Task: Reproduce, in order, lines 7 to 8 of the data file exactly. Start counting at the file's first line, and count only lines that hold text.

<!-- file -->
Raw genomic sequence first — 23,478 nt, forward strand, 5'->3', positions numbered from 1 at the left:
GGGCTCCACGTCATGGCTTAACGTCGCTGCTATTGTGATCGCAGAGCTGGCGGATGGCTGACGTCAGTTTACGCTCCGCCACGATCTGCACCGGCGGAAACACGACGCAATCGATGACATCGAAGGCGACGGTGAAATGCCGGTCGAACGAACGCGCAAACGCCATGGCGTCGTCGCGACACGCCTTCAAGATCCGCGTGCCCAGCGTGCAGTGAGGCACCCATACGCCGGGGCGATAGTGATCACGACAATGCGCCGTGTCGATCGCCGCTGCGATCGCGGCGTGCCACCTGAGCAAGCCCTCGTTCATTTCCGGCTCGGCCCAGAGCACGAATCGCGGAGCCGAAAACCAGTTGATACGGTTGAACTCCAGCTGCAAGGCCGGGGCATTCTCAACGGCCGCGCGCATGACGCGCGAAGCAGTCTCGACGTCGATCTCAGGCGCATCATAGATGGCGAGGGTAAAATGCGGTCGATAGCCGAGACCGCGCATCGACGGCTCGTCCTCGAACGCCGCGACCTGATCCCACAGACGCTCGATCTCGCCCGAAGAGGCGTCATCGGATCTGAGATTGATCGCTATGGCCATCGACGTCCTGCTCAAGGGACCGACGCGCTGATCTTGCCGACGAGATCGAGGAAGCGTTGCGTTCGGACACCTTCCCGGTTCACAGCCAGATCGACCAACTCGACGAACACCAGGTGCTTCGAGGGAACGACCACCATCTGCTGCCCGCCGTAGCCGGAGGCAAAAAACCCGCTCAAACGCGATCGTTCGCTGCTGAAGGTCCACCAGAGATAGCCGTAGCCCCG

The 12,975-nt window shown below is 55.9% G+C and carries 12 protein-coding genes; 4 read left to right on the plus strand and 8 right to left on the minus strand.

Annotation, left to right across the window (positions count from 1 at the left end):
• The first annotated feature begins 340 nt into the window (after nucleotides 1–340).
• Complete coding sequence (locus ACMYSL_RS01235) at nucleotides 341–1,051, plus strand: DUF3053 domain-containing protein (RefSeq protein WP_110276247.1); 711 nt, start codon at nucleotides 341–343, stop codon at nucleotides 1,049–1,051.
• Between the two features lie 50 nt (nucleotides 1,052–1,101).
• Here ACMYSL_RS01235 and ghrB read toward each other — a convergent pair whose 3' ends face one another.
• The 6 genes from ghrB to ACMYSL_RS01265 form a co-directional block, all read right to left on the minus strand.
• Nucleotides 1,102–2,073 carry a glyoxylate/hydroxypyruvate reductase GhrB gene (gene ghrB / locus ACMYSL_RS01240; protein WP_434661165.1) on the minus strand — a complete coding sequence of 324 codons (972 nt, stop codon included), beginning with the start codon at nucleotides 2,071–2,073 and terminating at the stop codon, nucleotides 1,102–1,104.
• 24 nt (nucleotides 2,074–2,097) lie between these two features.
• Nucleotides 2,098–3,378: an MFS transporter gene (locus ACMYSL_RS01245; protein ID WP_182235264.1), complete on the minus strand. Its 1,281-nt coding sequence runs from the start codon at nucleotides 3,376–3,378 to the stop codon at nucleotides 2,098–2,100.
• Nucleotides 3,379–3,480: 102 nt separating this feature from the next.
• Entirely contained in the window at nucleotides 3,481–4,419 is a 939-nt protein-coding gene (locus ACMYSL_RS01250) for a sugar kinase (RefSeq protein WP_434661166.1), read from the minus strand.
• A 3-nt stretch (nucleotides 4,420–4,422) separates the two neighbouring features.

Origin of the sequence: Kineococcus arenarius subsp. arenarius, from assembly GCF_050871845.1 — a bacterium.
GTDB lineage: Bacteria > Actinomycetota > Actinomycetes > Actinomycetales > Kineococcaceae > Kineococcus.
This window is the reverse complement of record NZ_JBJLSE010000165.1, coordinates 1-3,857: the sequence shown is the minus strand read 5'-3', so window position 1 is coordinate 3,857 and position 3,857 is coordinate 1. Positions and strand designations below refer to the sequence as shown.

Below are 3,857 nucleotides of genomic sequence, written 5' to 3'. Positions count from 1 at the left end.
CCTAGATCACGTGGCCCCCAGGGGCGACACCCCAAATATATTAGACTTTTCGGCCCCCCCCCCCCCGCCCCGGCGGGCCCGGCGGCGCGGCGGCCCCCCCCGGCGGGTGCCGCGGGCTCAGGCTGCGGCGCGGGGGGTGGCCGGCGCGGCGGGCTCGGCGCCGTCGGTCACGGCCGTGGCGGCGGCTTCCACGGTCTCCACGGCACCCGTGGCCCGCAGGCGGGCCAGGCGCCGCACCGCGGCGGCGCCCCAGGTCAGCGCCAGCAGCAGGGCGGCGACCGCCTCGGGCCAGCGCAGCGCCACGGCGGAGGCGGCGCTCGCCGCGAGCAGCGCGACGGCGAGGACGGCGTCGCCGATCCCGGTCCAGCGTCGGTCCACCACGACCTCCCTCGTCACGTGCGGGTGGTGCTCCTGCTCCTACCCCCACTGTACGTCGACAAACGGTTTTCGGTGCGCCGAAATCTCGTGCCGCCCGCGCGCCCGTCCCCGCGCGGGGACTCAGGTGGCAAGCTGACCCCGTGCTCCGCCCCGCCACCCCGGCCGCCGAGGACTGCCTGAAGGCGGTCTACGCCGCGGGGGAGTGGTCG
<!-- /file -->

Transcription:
• Between the two features lie 50 nt (nucleotides 1,052–1,101).
• Here ACMYSL_RS01235 and ghrB read toward each other — a convergent pair whose 3' ends face one another.